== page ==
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Interstate 80 in Nevada

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This article is about the section of Interstate 80 in Nevada. For the entire route, see Interstate 80.

Interstate 80 marker

Interstate 80
Red line spanning northern Nevada with a blue line spanning Southern Nevada.
Map of Nevada with I-80 in red
Route information
Maintained by NDOT
Length: 410.576 mi[2] (660.758 km)
Existed: June 29, 1956[1] – present
Major junctions
West end: I-80 at California state line
 
East end: I-80 at Utah state line
Highway system
  • Highways in Nevada
US 50 Alt. SR 88

Interstate 80 (I-80) traverses the northern portion of the U.S. state of Nevada. The freeway serves the RenoSparks metropolitan area and also goes through the towns of Fernley, Lovelock, Winnemucca, Battle Mountain, Carlin, Elko, Wells and West Wendover on its way through the state.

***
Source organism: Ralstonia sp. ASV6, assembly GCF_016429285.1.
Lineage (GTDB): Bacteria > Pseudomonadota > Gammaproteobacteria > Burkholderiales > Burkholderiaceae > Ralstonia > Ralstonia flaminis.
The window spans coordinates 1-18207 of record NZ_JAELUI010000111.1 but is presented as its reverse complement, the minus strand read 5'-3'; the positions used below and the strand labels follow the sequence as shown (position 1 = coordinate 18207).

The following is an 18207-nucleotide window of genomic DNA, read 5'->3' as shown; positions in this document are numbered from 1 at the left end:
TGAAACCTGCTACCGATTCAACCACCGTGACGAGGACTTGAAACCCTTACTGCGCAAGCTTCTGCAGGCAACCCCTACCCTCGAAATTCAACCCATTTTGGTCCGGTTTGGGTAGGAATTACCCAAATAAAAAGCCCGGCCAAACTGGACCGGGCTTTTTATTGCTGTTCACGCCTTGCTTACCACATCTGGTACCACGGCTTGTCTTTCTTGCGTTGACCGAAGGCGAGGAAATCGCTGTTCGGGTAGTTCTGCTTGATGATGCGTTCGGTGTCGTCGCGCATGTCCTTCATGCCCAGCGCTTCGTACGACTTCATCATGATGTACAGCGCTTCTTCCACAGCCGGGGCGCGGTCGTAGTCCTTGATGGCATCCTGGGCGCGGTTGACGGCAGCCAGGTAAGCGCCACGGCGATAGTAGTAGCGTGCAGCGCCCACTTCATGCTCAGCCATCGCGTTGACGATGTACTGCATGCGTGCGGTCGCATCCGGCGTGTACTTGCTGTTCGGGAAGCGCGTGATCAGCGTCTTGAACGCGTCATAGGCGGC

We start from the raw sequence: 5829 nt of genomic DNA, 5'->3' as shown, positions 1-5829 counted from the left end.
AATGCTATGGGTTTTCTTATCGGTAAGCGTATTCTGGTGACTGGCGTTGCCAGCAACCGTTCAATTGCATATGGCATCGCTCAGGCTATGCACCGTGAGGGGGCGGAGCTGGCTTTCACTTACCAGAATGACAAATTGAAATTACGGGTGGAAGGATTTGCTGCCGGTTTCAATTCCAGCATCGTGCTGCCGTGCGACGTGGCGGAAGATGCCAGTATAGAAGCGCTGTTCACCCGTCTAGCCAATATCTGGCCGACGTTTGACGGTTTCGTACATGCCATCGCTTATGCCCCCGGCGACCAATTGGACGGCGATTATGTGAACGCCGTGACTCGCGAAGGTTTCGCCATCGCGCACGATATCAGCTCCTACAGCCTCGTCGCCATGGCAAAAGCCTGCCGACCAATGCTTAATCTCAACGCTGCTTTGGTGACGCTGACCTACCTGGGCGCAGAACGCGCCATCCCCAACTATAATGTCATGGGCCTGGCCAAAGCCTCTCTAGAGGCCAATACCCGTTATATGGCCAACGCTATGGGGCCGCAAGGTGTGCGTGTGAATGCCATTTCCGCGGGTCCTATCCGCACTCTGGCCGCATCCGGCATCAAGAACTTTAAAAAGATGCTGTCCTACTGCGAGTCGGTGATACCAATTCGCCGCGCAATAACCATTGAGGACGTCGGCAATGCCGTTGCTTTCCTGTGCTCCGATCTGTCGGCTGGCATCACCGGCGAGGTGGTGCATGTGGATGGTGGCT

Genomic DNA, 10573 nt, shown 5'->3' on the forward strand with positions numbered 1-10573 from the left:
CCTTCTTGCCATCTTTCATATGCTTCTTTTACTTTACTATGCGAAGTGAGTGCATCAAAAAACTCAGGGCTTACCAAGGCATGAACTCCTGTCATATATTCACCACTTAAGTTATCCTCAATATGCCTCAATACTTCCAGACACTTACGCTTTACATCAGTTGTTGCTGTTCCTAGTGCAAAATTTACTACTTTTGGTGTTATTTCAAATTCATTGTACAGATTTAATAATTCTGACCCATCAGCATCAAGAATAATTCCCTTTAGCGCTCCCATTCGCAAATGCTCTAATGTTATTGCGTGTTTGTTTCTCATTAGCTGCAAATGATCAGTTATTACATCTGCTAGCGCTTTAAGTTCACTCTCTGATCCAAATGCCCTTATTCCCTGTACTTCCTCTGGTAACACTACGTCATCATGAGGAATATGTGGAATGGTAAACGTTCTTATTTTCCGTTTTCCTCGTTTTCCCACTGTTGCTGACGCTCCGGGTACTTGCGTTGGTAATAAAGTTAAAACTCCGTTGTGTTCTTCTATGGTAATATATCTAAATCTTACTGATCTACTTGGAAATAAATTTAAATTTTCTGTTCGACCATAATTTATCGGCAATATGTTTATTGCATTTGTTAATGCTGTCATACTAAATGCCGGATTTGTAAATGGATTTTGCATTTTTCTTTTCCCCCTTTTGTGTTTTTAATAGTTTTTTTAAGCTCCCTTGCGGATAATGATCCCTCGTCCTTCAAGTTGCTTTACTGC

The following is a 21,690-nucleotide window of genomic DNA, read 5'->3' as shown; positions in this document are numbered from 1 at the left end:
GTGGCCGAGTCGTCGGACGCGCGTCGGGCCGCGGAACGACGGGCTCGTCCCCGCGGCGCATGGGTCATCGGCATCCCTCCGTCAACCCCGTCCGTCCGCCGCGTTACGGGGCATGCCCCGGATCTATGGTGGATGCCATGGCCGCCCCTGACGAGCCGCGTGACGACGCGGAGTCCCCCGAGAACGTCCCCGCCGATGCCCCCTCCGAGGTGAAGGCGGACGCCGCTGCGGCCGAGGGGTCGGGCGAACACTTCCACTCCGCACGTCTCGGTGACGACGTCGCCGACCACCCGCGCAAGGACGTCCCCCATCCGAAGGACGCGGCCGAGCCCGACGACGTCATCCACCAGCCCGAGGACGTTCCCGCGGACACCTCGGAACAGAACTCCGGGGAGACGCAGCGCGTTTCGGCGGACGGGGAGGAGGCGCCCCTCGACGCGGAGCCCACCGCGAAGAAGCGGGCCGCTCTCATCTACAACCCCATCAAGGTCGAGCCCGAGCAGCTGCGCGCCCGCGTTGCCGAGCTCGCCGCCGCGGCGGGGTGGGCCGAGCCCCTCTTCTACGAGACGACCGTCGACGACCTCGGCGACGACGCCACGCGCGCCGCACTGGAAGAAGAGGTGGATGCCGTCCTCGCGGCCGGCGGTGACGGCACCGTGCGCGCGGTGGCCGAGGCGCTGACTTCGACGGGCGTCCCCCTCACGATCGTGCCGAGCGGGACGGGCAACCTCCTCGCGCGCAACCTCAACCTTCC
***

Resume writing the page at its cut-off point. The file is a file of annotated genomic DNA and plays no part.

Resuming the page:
I-80 follows the historical routes of the California Trail, First Transcontinental Railroad and Feather River Route throughout portions of Nevada. Throughout the entire state, I-80 follows the historical routes of the Victory Highway, State Route 1 and U.S. Route 40 (US 40). The freeway corridor follows the paths of the Truckee and Humboldt Rivers. These rivers have been used as a transportation corridor since the California Gold Rush of the 1840s.

Route description[edit]

Truckee River[edit]

View east along I-80 just after entering Nevada from California. The First Transcontinental Railroad is visible on the lower right